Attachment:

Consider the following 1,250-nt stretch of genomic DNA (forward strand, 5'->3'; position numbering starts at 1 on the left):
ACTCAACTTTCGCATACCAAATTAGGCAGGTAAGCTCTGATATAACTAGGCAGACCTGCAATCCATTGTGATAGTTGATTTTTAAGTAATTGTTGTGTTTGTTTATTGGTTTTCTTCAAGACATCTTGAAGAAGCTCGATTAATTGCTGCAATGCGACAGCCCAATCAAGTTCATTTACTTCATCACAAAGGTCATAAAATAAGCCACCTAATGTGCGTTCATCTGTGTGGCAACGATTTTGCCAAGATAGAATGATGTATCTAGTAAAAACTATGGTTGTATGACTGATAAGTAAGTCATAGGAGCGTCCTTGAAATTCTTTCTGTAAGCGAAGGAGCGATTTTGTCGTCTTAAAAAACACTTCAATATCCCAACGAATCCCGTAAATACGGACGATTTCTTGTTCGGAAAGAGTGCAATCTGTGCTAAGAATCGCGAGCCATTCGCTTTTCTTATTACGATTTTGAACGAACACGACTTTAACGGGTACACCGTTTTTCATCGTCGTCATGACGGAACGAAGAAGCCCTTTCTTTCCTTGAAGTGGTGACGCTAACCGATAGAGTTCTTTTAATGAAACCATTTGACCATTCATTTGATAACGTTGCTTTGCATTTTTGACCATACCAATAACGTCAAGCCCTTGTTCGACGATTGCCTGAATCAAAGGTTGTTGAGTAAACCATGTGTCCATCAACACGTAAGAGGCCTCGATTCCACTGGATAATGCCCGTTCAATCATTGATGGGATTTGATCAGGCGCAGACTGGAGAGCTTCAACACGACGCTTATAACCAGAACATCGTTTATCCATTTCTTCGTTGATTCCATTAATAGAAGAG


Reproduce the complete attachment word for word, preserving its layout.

Consider the following 1,250-nt stretch of genomic DNA (forward strand, 5'->3'; position numbering starts at 1 on the left):
ACTCAACTTTCGCATACCAAATTAGGCAGGTAAGCTCTGATATAACTAGGCAGACCTGCAATCCATTGTGATAGTTGATTTTTAAGTAATTGTTGTGTTTGTTTATTGGTTTTCTTCAAGACATCTTGAAGAAGCTCGATTAATTGCTGCAATGCGACAGCCCAATCAAGTTCATTTACTTCATCACAAAGGTCATAAAATAAGCCACCTAATGTGCGTTCATCTGTGTGGCAACGATTTTGCCAAGATAGAATGATGTATCTAGTAAAAACTATGGTTGTATGACTGATAAGTAAGTCATAGGAGCGTCCTTGAAATTCTTTCTGTAAGCGAAGGAGCGATTTTGTCGTCTTAAAAAACACTTCAATATCCCAACGAATCCCGTAAATACGGACGATTTCTTGTTCGGAAAGAGTGCAATCTGTGCTAAGAATCGCGAGCCATTCGCTTTTCTTATTACGATTTTGAACGAACACGACTTTAACGGGTACACCGTTTTTCATCGTCGTCATGACGGAACGAAGAAGCCCTTTCTTTCCTTGAAGTGGTGACGCTAACCGATAGAGTTCTTTTAATGAAACCATTTGACCATTCATTTGATAACGTTGCTTTGCATTTTTGACCATACCAATAACGTCAAGCCCTTGTTCGACGATTGCCTGAATCAAAGGTTGTTGAGTAAACCATGTGTCCATCAACACGTAAGAGGCCTCGATTCCACTGGATAATGCCCGTTCAATCATTGATGGGATTTGATCAGGCGCAGACTGGAGAGCTTCAACACGACGCTTATAACCAGAACATCGTTTATCCATTTCTTCGTTGATTCCATTAATAGAAGAG